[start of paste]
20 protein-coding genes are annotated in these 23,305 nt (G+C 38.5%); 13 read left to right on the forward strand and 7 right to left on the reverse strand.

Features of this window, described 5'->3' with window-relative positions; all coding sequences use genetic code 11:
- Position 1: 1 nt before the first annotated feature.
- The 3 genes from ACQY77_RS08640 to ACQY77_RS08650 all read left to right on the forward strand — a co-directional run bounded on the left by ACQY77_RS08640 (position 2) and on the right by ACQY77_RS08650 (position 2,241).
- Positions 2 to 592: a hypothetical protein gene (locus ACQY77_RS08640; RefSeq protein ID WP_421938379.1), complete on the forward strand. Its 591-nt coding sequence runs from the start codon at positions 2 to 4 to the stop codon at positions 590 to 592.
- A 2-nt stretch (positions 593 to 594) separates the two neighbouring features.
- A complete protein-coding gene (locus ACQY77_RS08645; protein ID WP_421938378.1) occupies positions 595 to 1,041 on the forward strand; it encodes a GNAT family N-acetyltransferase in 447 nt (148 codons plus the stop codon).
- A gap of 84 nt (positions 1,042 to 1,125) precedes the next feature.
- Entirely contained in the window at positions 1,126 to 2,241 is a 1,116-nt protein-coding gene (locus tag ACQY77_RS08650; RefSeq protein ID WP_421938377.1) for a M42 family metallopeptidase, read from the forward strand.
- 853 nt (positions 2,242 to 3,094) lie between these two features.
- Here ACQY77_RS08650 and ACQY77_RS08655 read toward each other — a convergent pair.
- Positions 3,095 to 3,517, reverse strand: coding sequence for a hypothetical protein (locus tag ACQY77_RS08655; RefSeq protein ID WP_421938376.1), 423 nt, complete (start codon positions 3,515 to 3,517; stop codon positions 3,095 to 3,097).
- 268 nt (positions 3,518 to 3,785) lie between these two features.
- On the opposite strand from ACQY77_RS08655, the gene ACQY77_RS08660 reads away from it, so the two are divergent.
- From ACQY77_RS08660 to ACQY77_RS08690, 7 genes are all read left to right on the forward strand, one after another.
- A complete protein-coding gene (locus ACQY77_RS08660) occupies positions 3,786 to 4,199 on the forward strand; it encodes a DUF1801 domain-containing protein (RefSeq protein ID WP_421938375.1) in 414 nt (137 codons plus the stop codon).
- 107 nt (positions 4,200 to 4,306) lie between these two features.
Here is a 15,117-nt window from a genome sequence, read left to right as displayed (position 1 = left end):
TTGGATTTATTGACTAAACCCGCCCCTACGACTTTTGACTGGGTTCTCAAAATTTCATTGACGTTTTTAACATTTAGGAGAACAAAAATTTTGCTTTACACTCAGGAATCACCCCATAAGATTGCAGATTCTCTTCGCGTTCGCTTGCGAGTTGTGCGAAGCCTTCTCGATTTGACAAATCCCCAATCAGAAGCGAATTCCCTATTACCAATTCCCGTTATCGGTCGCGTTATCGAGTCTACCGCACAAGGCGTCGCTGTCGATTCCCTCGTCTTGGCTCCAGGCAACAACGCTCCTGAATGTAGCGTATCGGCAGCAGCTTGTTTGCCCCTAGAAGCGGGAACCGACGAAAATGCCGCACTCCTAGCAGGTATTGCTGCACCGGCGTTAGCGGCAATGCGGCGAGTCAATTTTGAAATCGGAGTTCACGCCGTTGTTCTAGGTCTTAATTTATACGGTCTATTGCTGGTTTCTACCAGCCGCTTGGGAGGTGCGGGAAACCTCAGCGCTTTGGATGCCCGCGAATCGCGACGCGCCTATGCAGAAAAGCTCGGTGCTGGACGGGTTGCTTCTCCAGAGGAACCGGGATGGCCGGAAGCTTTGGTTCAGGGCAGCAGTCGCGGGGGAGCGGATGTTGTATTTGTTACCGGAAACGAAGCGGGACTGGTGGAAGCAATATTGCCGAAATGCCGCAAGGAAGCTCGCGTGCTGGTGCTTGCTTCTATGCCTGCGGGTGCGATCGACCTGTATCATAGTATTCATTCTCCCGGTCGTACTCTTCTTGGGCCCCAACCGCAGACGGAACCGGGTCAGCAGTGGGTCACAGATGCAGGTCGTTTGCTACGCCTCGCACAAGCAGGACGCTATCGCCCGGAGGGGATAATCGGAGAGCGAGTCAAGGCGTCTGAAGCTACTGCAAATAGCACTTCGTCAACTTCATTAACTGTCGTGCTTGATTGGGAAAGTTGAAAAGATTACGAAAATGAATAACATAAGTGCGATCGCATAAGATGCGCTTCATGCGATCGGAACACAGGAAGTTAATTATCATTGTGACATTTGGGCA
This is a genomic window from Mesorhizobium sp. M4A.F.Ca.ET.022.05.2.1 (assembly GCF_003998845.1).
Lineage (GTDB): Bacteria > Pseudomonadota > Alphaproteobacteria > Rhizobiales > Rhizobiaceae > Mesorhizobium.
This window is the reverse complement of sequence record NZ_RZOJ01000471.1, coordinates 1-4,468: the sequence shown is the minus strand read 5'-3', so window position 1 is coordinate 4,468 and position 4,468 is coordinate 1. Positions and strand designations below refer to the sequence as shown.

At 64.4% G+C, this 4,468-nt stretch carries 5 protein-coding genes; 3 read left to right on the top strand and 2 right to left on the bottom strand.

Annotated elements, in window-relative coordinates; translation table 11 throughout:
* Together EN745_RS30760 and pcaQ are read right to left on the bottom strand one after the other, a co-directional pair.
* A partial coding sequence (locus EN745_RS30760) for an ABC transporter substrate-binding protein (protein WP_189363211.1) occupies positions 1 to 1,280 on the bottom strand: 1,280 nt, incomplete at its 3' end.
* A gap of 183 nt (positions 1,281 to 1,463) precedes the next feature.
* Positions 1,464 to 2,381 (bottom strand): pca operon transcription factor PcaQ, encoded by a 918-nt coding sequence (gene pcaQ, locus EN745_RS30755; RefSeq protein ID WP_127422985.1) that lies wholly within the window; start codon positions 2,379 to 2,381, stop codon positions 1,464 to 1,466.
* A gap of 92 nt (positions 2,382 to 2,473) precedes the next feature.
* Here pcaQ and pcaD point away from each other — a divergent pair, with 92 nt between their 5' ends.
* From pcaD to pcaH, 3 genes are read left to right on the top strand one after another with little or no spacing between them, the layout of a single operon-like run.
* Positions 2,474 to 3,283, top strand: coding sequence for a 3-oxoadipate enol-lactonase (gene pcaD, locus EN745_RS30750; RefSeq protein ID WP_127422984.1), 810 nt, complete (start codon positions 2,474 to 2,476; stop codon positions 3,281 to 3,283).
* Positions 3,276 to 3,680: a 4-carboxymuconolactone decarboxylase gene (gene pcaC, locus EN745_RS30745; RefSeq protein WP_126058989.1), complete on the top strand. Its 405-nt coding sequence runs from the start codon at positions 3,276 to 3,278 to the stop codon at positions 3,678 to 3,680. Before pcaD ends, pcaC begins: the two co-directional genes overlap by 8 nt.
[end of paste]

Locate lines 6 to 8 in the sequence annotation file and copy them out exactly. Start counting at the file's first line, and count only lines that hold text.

- A 2-nt stretch (positions 593 to 594) separates the two neighbouring features.
- A complete protein-coding gene (locus ACQY77_RS08645; protein ID WP_421938378.1) occupies positions 595 to 1,041 on the forward strand; it encodes a GNAT family N-acetyltransferase in 447 nt (148 codons plus the stop codon).
- A gap of 84 nt (positions 1,042 to 1,125) precedes the next feature.